In response to the growing threat of nuclear war, the Canadian government needed to prepare for a Soviet attack. Although the government already had a paper detailing the strategy for the immediate aftermath of a nuclear war, it required a blueprint for operations after this initial phase.
The Joint Planning Committee (JPC), a subcommittee of the Chiefs of Staff Committee (CSC), wrote a persuasive paper addressing this concern, initially titled the “Concept of Operations Following the Initial Phase of Hostilities.” The paper (referred to in this briefing book as the “Concept document”) outlined the main threats faced by Canada in case of nuclear war and the roles each branch of the military would play should a nuclear war take place.
As the CSC considered and edited the paper, content was added, documents were merged, and contentious debates took place. One of these earlier debates concerned the threat of intercontinental ballistic missiles (ICBMs). While earlier drafts of the Concept document stated that ICBMs would “not be in use operationally by either side,” this position was reversed after additional information was passed along by the Defence Research Board (DRB) and further discussions took place on the topic within the CSC.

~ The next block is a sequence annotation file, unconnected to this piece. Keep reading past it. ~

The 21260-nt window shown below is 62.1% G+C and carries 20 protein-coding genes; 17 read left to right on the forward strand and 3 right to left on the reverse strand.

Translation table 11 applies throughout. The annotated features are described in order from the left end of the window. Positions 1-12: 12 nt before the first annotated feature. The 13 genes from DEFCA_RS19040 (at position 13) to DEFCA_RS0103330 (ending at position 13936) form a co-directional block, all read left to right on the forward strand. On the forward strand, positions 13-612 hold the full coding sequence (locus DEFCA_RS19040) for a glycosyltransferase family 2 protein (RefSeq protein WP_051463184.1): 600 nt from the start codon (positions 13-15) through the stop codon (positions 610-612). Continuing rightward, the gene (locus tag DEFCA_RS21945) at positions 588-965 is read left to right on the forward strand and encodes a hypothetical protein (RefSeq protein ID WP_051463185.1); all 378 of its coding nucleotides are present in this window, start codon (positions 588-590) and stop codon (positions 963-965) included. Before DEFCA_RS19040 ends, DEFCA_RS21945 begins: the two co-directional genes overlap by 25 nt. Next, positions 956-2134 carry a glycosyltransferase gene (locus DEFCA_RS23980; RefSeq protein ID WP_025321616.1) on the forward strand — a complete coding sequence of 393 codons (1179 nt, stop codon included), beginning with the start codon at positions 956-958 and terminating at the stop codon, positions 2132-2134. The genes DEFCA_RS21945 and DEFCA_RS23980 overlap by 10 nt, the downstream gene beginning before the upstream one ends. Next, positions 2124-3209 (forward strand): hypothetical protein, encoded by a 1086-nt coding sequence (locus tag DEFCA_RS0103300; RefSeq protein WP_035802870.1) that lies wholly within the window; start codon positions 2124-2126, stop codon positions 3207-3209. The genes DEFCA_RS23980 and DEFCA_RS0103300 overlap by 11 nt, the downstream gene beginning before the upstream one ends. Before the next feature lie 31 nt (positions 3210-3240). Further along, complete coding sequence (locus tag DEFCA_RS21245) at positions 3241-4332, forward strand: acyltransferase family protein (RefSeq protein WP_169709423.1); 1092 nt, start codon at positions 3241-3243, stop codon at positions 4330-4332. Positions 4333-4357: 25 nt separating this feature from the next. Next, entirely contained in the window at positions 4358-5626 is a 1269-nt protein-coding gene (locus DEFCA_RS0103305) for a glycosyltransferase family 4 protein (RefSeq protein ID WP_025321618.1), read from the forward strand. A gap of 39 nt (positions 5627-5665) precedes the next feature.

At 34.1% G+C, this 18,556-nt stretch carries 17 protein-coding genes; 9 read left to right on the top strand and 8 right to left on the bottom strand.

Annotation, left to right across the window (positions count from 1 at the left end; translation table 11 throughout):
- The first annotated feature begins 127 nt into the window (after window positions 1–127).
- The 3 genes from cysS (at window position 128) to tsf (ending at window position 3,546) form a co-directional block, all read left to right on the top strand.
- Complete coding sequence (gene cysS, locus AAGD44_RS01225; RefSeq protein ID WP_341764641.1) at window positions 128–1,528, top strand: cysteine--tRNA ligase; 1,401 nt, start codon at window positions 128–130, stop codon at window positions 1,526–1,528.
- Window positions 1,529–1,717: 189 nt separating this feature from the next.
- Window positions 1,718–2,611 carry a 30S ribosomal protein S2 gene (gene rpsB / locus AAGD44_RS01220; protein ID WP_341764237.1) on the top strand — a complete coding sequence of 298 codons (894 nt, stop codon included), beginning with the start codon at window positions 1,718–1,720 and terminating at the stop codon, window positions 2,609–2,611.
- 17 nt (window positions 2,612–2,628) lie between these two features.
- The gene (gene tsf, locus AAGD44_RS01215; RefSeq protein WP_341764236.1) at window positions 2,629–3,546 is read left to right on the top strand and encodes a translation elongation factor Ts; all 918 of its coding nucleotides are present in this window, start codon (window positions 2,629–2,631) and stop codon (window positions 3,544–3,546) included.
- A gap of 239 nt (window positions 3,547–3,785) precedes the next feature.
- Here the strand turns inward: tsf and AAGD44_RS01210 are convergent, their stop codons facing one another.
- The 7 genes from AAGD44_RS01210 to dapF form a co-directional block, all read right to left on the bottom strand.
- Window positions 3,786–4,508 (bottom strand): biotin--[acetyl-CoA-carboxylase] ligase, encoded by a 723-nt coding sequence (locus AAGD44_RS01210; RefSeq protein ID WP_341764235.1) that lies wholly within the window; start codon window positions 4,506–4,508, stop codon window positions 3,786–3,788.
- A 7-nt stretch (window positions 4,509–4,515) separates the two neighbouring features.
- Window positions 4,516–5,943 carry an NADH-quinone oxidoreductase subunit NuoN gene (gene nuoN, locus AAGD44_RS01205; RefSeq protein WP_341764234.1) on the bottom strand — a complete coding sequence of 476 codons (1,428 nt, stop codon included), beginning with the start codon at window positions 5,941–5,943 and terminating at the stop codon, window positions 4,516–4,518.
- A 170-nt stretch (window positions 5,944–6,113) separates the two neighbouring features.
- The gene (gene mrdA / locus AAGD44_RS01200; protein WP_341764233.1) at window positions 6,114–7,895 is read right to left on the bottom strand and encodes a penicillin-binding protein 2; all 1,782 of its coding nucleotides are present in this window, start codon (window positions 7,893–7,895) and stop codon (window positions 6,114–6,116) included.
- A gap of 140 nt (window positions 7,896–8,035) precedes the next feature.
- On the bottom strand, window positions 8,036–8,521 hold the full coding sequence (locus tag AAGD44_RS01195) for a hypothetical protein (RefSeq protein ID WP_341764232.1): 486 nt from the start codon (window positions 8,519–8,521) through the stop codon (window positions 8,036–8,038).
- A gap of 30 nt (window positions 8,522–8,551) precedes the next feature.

Over two years after the first draft of the Concept document, the JPC set up a Working Group to revise the paper. The JPC and the working group resolved to rewrite the former paper as a CSC Directive, including new content such as “Emergency Defence and Survival.” Like its predecessor, the lengthy document raised issues for debate within the government. The working group and the JPC disagreed about the predictability of nuclear war—the JPC argued that predictions could be made about the nature of nuclear war, while the working group did not. This culminated in the group at one point ignoring JPC’s direction to revise a section on the unpredictability of war. Eventually, this tension was resolved and a final draft was reached after another round of edits.
The Concept document offers interesting insight into Canadian plans in the case of “unlimited nuclear war,” and the urgency with which Canadian officials grappled with this concept is shown in these documents. To prepare for the “panic, looting, rioting, apathy, and even anarchy” that would ensue in a nuclear war, officials wanted the Concept document to be completed in short order and kept up to date as the nuclear threat evolved.